This value is clearly less than nn (which is n*n*.. To show a lower bound. TA: HOA LONG TAM CS170-FALL2011 4. n/2 and log 2 are both constants so we can simplify this to log n! > n log n... Proof for f = O(g) We can represent n! as 1 ∗ 2 ∗ 3 ∗ . ..n − 1 ∗ n.n) as n → ∞.4 Show that log(n!) = Θ(n log n) (Hint: to show an upper bound..6 YEON JIN LEE. we can take log of both sides and get log n! > n/2 log n/2. compare it with (n/2)n/2 . Therefore. compare n! with nn . DPV1.. 2 This is equal to log n! > (n/2 log n − log 2). f = Θ(g) iﬀ f = O(g) and f = Ω(g). n! = O(nn ) Proof for f = Ω(g) n Assuming we know n! > n 2 ..

imin = max(i-(d+1).0) jmax = min(j+d.jmin] end for end for . s] that is quickly computable. j] = r=0 i for i = 0 to n-1 for j = 0 to n-1 S[i. n-1) s=0 jA[r.jmax] +T[imin.jmin]-T[imin.j] += T[imax. 5 Assume we have T [i.jmax]-T[imax.0) imax = min(i+d.PROBLEM SET 1 7 5. n-1) jmin = max(j-(d+1). S[i.j] = 0.

(n + 1) ∗ 10d − 1.. we see that it equals 1 (this is approximate calculation using big-Oh notation). We can set x = n ∗ 10d and x = (n) ∗ 10d+1 − 1. which can be approximated as ln(2n+1 −1 − ln 2n = ∆ (we will call this value ∆). TA: HOA LONG TAM CS170-FALL2011 6. Say n is some scalar constant (i.. . we can prove that there is more than 1 prime between n ∗ 10d and (n) ∗ 10d+1 − 1. for some d ∈ 0. Expected number of iterations of this algorithm is E = 1 + (1 − prob) ∗ E. Π(x = n ∗ 10d ) = Π((n) ∗ 10d+1 − n∗10d ln(n∗10d ) (n)∗10d+1 −1 1) = ln((n)∗10d+1 −1) By replacing n with ek and getting rid of constant terms. 2. this is simply 2n+1 −1) 2n Π(2n+1 − 1) − Π(2n ). Prime Number Theorem states that Π(x) = x/(ln(x)). 6 (a) Prove: Given any sequence of digits in any base.∞ Using Prime Number Theorem.∞.. 2200+1 −1) 2200 ∆ = ln(2200+1 −1 − ln 2200 −1−2 p= 2 = 140 ∆ Answer: 140 iterations 200+1 200 .. we know that there is at least 1 prime between x = n ∗ 10d and x = (n) ∗ 10d+1 − 1. we can calculate the number of primes that exist between 2n+1 − 1 and 2n . (b) What is the probability that a random number. Therefore. Probability is then number of primes in given range divided by all values in ∆ range: prob = 2n+1 −1−2n .... is prime? What is the expected number of iterations of this algorithm before it halts? n-bit number has value of 2n to 2n+1 − 1 in base 10. where d ∈ 0. n+1 n we get E = 1/prob = 2 −1−2 δ (c)Compute the expected number of iterations for n=200 bits. there are inﬁnitely many primes that start with these digits. that is exactly n bits long. Solving for E. If x − x ≥ 1. we get k Π(x) = ek k +1 Π(x ) = e k Subtracting x from x’.e 1234).8 YEON JIN LEE. Using Prime Number Theorem. we can conclude that there are inﬁnitely many primes that start with given sequence of digits. 1. All numbers that start with n can be written as n ∗ 10d .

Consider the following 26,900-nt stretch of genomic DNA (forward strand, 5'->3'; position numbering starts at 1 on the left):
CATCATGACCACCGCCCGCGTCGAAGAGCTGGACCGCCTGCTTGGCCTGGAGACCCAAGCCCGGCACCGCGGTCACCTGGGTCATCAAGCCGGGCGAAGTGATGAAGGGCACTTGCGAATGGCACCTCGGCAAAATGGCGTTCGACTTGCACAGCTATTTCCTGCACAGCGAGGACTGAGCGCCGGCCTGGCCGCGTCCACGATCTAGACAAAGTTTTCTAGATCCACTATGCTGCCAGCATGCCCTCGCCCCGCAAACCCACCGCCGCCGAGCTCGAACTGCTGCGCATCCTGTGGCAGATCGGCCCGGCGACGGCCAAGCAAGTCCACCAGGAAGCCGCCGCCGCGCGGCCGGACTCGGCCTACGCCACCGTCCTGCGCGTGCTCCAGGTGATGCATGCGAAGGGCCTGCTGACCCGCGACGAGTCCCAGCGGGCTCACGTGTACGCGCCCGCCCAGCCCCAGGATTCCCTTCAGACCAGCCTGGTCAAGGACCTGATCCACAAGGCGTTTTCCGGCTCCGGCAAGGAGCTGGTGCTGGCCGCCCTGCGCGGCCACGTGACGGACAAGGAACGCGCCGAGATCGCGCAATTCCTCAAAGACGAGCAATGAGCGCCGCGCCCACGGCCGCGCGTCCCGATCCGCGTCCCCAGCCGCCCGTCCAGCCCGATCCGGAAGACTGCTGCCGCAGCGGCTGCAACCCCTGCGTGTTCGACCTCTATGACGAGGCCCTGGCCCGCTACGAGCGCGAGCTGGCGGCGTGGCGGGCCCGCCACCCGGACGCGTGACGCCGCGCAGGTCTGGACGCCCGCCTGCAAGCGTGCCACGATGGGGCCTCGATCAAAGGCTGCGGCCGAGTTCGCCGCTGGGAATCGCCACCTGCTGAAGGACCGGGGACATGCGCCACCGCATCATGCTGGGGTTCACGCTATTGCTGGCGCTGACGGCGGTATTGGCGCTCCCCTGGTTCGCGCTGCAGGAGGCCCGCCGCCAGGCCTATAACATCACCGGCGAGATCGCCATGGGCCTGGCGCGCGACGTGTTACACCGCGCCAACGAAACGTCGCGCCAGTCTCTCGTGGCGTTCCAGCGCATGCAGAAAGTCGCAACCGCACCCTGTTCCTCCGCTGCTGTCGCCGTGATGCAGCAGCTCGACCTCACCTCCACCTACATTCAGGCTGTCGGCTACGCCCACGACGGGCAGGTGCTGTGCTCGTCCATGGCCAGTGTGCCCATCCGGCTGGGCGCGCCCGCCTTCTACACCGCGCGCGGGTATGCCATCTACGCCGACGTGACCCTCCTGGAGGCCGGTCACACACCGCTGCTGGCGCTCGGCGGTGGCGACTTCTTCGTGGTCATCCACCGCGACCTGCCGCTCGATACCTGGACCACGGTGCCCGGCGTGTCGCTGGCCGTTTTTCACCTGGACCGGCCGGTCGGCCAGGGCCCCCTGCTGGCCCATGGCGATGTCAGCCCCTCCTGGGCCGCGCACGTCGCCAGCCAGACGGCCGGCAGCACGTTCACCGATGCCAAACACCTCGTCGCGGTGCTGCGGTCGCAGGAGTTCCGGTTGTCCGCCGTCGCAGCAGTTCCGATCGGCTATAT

PROBLEM SET 1 9 .